56. 56. 56 PROCESSING: KEY TAKEAWAYS What We’re Recommending BzA has to give up solo “ownership” of capabilities CX has to give up solo “ownership” of the client journey Why BzA and CX need each other Neither command a comprehensive view but both have critical strengths Opportunities abound! WIIFM Increased business impact, value, and relevance More data = more influence Allies in difficult organizational change management and cross- silo transformation Perspective New(er) disciplines always struggle for their place in the pecking order Let’s skip to the part where we all feel confident enough to share our toys Wisdom Value is in the eye of the beholder: together we understand our beholders deeply Together we demystify strategy: strategy has structure and just because it’s ambiguous doesn’t mean it’s crazy town Bottom Line “Value is not determined by those who set the price. Value is determined by those who choose to pay it.” ― Simon Sinek
  57. 57. 57 OUR PLAYBOOK: DON’T BE A PRINCESS  Dialogue  Value systems thinking, even if it makes things (temporarily) more complicated  Use examples to make the abstract concrete  Pursue inclusion and collaboration (pain is weakness leaving the body)  Remember that this is iterative work, not linear—embrace the journey and the ambiguity  Advocate for each other  Be transparent; experiment; learn; share findings x Dictate x Expect your business to embrace this stuff right away (start with why!) x Describe either BzA or CX as “strategy to execution” x Hoard information, or worry about perfect drafts of things x View BzA or CX as a self-promotion strategy (for example, “I just want to get to Senior”) as opposed to a career path with a specific skill set and aptitudes x Fear taking risks
  58. 58. 58 Part 5 in parting
  59. 59. 59WE GET BY WITH A LITTLE HELP FROM OUR FRIENDS We so didn’t do this alone! Thanks to our partners- in-crime at Mayo Clinic: Michael Ayres Eric Codega Brittany Hammer Mike Harris Matt Huggenvik Jeff Kallis Brett Landon Lynn Loynes Jessica Meyer Mary Kay Plotz Charleston Thomas Laura Walech Business Architecture Guild® BIZBOK Guide V6.0. Clark, Mike, Whynde Kuehn, Chalon Mullins and Eric Spellman. Business Architecture and the Customer Experience: A Comprehensive Approach for Turning Customer Needs into Action. Business Architecture Guild, October 2016. Collins, Jim. Good to Great. HarperBusiness, 2001. Customer Experience Management. LinkedIn group. Fish, Jason G. and Whynde Melaragno. Operationalizing Customer Experience Initiatives. Presentation, Applied Business Architecture. 2014. Lambert, Daniel. The Art of Measurement and Business Analysis. Lockwood, Thomas. Design Thinking: Integrating Innovation, Customer Experience, and Brand Value. Design Management Institute and Allworth Press, 2009. Pine II, Joseph B. and James H. Gilmore. The Experience Economy. Harvard Business Review, 2011. Scott, Jeff. Transform Vision into Value: Managing the Strategy to Execution Process. Webinar. Accelare Webinar, 31 July 2014 GMT-04:00. S2E Consulting. Presentation, Strategy to Execution. 14 September 2017. Salaski, Pat and Jay Matre. Enterprise Architecture: The Intersection Between IT Delivery and Business Architecture. Presentation to the Twin Cities Business Architecture Forum. 18 July 2017. Temkin, Bruce. The Customer Experience Journey. Customer Experience Matters blog. 18 Sept 2008.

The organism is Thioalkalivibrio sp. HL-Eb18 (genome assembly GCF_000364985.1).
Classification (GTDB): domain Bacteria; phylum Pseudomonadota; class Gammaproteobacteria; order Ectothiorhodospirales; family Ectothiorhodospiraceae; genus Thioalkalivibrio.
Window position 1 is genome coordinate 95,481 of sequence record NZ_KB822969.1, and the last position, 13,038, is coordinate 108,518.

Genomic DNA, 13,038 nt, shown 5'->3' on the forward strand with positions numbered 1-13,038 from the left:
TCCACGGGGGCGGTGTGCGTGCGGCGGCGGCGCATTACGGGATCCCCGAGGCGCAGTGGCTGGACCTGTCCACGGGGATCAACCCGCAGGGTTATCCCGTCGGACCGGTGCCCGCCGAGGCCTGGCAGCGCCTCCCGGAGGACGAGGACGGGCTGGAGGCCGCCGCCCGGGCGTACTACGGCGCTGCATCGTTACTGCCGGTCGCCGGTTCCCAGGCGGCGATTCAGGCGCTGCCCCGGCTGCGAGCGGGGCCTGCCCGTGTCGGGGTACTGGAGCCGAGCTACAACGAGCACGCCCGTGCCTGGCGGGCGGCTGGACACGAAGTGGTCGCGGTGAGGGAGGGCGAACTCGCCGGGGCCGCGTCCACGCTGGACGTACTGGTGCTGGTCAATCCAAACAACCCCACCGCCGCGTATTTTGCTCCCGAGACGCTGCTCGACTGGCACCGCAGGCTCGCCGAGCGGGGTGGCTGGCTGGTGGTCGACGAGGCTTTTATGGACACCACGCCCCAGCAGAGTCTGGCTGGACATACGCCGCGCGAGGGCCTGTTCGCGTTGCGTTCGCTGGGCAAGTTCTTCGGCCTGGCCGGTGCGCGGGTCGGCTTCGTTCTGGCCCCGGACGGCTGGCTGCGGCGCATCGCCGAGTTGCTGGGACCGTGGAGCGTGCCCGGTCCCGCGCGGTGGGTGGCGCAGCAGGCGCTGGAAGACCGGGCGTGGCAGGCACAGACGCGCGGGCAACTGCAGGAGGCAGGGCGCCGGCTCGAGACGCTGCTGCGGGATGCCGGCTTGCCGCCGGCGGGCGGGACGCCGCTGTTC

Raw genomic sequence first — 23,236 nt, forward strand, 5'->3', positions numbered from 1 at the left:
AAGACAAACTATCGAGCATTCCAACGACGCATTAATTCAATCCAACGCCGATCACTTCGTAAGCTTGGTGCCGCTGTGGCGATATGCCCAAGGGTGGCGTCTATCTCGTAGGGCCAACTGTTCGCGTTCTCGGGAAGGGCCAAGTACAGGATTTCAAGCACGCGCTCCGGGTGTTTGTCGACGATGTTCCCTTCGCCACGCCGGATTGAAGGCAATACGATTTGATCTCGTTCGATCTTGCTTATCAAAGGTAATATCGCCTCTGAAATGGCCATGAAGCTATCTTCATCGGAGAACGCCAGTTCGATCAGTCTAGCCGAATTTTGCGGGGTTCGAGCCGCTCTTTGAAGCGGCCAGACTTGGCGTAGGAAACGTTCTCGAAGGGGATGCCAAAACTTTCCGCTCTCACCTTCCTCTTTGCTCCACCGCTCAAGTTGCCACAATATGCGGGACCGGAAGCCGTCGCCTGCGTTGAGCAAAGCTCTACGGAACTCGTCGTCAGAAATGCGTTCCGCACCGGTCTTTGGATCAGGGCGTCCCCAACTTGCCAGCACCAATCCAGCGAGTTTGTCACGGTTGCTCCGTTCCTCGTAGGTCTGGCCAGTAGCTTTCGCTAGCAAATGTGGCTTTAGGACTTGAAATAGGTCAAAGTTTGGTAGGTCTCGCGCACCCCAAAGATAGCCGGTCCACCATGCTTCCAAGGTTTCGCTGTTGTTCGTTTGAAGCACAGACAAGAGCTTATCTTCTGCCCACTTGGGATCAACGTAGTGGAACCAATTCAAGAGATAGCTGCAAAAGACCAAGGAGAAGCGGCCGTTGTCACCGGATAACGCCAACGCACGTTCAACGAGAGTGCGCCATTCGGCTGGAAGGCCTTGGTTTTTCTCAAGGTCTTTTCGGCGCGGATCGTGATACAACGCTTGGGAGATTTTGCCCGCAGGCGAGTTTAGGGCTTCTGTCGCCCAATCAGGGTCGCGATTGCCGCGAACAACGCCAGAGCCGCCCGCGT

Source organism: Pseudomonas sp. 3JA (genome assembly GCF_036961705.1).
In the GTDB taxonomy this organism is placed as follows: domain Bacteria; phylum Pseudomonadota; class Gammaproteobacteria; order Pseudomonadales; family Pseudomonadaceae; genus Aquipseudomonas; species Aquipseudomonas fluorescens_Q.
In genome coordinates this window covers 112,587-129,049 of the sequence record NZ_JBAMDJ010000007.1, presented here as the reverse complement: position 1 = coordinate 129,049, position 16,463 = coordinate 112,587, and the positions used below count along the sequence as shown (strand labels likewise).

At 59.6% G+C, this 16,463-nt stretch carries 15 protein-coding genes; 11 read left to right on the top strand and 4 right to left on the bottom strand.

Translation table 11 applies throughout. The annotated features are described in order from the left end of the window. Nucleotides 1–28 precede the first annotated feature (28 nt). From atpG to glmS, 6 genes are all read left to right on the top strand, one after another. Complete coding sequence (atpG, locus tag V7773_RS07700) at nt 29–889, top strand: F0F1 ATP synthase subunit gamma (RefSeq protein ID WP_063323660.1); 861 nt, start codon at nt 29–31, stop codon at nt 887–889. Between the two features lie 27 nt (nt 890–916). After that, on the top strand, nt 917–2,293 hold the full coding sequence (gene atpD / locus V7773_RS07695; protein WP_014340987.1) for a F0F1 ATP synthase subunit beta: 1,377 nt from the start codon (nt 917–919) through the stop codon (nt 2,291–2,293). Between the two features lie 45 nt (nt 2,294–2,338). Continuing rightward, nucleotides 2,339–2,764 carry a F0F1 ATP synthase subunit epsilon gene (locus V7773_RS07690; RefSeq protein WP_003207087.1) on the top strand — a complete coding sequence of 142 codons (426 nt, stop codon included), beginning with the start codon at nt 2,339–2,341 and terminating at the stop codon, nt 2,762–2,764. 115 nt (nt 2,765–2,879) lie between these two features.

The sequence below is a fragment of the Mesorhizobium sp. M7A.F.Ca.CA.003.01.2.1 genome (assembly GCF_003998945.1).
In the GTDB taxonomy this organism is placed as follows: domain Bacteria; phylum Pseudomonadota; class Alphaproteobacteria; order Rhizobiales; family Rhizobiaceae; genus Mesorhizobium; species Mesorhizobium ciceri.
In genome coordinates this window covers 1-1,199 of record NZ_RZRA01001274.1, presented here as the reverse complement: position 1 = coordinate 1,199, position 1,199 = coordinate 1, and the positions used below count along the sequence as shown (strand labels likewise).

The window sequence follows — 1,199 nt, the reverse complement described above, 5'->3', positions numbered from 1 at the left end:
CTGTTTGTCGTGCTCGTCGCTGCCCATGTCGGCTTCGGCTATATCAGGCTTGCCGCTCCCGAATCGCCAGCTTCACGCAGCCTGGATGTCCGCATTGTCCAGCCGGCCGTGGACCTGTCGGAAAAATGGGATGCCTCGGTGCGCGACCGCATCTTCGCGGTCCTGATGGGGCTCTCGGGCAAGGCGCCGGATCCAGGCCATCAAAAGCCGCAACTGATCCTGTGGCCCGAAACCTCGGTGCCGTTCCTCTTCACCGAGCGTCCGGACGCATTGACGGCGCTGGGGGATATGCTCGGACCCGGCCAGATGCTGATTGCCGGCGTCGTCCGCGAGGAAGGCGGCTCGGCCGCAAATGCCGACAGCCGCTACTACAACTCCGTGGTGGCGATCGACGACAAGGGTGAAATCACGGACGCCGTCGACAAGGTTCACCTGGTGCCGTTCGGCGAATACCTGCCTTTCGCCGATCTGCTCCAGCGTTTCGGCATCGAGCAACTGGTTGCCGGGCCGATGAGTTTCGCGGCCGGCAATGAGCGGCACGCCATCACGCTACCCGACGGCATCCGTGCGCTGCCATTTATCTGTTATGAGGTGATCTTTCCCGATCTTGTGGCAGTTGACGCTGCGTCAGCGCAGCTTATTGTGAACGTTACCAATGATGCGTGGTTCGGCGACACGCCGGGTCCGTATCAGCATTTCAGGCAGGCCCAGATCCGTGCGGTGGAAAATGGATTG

60. 60. 60 & TY BFN
  61. 61. 61 Appendix just in case
  62. 62. 62BZA & CX: SAME QUESTIONS, DIFFERENT PERSPECTIVES Business ArchitectureBUSINESS ARCHITECTURE CLIENT EXPERIENCE VISION What must our business look like in the future? IMPERATIVES Why is our vision our vision? What priorities, battlegrounds, and business model evolution must we address? ! GOALSWhat does success look like? How will we measure success? CAPABILITIES What capabilities do we need to achieve our goals? Where must we shine? What capabilities can we let go? What capabilities will maximize business value? GAPS What stands between us and where we need to be? What gaps should be filled, when, how, and in what sequence? Health of current client experience Current client journey maps with heat mapping Market, competitive, and client experience trend analysis Health of current business capabilities Current capability blueprint with heat mapping Current investment model Industry trends Input to business roadmap representing business perspective Input to business roadmap representing client perspective Business perspective on definition of success and baseline and target KPIs and critical success factors Client perspective on definition of success and baseline and target KPIs and critical success factors Iteration 1: recommended future capabilities Iteration 1: vision for future CX Iteration 2: CX strategy, etc. Gaps across client journey including information flow, channel hops, context switching, and pain points Iteration 2: future capabilities Iteration 2: BzA blueprint Business gaps including roles, skills, processes, etc. Iteration 1: BzA blueprint Business impact analysis Iteration 1: CX strategy Iteration 1: future client journey map Future-state client scenarios Client impact analysis
  63. 63. 63ARCHITECTURE IS ITERATIVE (TOGAF SAYS SO) …but we think TOGAF is missing Client Experience Architecture.